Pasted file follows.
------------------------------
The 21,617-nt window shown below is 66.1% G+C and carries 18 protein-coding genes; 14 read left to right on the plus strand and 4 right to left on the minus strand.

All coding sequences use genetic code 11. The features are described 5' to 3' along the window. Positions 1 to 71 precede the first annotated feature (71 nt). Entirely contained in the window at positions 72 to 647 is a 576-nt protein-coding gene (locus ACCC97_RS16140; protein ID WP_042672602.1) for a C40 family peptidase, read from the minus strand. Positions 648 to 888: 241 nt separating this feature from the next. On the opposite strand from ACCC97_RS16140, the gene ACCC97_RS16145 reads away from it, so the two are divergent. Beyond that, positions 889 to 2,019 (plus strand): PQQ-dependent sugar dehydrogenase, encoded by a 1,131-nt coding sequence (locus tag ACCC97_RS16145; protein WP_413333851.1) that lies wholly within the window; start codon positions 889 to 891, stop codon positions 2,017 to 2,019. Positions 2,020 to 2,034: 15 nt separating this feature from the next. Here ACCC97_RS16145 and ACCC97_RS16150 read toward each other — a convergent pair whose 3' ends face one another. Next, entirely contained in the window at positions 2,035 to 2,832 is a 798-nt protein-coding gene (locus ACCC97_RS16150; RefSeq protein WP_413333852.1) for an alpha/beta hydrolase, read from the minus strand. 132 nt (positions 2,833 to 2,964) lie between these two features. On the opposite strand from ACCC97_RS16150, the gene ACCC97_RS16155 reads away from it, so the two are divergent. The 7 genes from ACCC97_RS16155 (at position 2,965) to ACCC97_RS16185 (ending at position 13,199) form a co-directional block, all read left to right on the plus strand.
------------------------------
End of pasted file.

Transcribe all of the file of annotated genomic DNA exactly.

The 21,617-nt window shown below is 66.1% G+C and carries 18 protein-coding genes; 14 read left to right on the plus strand and 4 right to left on the minus strand.

All coding sequences use genetic code 11. The features are described 5' to 3' along the window. Positions 1 to 71 precede the first annotated feature (71 nt). Entirely contained in the window at positions 72 to 647 is a 576-nt protein-coding gene (locus ACCC97_RS16140; protein ID WP_042672602.1) for a C40 family peptidase, read from the minus strand. Positions 648 to 888: 241 nt separating this feature from the next. On the opposite strand from ACCC97_RS16140, the gene ACCC97_RS16145 reads away from it, so the two are divergent. Beyond that, positions 889 to 2,019 (plus strand): PQQ-dependent sugar dehydrogenase, encoded by a 1,131-nt coding sequence (locus tag ACCC97_RS16145; protein WP_413333851.1) that lies wholly within the window; start codon positions 889 to 891, stop codon positions 2,017 to 2,019. Positions 2,020 to 2,034: 15 nt separating this feature from the next. Here ACCC97_RS16145 and ACCC97_RS16150 read toward each other — a convergent pair whose 3' ends face one another. Next, entirely contained in the window at positions 2,035 to 2,832 is a 798-nt protein-coding gene (locus ACCC97_RS16150; RefSeq protein WP_413333852.1) for an alpha/beta hydrolase, read from the minus strand. 132 nt (positions 2,833 to 2,964) lie between these two features. On the opposite strand from ACCC97_RS16150, the gene ACCC97_RS16155 reads away from it, so the two are divergent. The 7 genes from ACCC97_RS16155 (at position 2,965) to ACCC97_RS16185 (ending at position 13,199) form a co-directional block, all read left to right on the plus strand.